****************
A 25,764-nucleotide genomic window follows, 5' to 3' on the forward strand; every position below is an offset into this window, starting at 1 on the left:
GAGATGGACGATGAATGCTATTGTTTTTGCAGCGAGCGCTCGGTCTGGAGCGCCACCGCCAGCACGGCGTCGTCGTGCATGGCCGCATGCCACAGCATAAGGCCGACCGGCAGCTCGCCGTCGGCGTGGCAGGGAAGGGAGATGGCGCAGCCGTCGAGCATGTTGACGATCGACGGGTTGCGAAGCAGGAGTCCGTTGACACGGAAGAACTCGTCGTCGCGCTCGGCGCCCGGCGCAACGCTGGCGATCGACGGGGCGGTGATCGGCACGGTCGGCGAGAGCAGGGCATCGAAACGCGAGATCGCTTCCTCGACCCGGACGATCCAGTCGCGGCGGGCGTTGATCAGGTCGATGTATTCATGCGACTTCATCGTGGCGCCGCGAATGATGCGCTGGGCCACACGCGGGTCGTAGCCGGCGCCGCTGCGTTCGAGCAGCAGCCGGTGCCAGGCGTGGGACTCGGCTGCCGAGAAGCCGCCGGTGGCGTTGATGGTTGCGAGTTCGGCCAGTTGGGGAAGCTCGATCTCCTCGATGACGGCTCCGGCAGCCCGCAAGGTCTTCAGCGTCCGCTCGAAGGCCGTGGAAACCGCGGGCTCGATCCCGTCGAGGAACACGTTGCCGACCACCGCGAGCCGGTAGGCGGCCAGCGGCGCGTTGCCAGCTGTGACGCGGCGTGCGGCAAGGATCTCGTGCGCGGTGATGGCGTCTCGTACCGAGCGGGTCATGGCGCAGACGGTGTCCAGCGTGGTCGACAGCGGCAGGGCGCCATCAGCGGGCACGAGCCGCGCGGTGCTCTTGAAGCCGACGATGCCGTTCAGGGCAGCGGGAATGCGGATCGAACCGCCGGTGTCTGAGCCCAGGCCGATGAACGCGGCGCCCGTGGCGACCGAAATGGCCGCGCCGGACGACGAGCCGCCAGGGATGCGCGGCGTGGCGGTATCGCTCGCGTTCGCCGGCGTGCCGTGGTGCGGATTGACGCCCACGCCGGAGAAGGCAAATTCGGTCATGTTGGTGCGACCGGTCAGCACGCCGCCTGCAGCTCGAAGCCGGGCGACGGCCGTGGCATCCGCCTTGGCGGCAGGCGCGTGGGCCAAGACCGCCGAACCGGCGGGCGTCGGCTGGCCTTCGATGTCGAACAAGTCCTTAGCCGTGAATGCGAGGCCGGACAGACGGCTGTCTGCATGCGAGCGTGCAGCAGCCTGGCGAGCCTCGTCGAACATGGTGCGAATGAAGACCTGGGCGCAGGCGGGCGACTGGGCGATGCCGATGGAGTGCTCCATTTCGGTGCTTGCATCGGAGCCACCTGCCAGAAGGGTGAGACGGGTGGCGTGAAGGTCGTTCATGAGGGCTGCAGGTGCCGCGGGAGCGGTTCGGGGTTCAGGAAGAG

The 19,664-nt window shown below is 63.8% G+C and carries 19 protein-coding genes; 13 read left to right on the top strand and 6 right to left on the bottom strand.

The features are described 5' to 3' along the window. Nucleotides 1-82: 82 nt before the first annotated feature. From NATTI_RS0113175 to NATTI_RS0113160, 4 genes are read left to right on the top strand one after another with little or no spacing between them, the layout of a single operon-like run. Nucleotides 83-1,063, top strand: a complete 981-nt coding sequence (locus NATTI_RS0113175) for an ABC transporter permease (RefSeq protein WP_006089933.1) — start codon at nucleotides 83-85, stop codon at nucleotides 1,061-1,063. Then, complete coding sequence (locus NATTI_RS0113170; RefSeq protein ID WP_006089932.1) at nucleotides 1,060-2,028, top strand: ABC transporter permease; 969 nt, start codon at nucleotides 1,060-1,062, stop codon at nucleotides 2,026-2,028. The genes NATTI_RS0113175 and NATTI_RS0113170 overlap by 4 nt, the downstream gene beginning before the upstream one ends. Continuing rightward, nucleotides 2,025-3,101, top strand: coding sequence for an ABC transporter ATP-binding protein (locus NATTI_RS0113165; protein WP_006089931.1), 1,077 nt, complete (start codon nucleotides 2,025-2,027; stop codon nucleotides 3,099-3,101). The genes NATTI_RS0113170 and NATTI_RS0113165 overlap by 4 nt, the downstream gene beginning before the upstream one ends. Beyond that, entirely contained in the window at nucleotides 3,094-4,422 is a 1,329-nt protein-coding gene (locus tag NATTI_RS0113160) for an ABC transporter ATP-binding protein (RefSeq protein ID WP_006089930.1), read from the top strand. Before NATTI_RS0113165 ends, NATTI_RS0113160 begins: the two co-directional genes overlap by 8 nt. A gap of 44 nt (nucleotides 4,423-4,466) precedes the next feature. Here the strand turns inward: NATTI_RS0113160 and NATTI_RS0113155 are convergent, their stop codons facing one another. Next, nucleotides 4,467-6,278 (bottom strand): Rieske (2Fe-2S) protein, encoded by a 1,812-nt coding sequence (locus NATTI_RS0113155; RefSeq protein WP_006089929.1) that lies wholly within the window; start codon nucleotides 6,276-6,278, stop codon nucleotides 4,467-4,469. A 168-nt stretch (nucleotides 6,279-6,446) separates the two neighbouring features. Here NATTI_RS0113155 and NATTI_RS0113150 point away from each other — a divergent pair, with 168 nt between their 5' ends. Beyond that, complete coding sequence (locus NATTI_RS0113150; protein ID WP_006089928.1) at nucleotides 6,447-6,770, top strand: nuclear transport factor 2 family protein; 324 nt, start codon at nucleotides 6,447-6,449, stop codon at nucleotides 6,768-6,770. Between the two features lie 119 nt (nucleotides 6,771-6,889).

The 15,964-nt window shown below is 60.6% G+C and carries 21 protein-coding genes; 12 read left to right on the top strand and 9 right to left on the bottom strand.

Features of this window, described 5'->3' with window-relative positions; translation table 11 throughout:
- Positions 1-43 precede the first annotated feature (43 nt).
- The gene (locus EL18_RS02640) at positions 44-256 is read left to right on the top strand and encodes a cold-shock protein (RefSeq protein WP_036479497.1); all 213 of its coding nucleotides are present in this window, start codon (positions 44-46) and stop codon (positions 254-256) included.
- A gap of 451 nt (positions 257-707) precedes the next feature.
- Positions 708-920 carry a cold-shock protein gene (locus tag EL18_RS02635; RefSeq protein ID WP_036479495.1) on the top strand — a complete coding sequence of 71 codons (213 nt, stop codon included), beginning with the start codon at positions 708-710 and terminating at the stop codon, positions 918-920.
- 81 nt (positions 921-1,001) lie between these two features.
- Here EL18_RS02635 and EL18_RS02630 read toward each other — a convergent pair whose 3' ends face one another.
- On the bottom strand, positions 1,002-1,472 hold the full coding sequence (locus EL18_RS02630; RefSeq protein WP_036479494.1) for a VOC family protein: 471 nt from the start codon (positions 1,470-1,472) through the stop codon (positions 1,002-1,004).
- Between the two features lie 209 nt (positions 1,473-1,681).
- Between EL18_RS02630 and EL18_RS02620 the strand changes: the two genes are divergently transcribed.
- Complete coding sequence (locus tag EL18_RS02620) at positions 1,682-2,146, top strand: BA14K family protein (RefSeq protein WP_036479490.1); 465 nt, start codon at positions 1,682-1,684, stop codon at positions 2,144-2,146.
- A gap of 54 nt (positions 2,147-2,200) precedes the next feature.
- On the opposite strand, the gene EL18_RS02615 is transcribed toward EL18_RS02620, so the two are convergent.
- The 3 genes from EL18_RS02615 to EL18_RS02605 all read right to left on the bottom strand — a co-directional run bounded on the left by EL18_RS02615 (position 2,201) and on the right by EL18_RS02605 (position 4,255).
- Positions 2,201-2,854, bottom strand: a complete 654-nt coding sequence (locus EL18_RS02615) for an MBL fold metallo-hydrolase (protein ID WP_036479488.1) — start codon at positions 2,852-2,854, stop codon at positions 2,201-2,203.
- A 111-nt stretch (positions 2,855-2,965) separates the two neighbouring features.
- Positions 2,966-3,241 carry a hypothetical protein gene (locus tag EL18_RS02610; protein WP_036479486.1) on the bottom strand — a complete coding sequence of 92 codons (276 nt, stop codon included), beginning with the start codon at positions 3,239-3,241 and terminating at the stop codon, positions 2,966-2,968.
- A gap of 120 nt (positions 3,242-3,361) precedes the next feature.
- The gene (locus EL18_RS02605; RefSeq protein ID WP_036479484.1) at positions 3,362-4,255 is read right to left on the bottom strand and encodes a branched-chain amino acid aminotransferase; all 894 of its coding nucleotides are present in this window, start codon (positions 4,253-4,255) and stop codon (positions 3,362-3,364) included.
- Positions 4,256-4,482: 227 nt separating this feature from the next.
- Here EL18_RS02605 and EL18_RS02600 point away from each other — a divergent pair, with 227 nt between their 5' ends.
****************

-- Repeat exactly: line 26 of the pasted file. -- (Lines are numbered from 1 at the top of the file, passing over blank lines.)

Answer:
- Here EL18_RS02605 and EL18_RS02600 point away from each other — a divergent pair, with 227 nt between their 5' ends.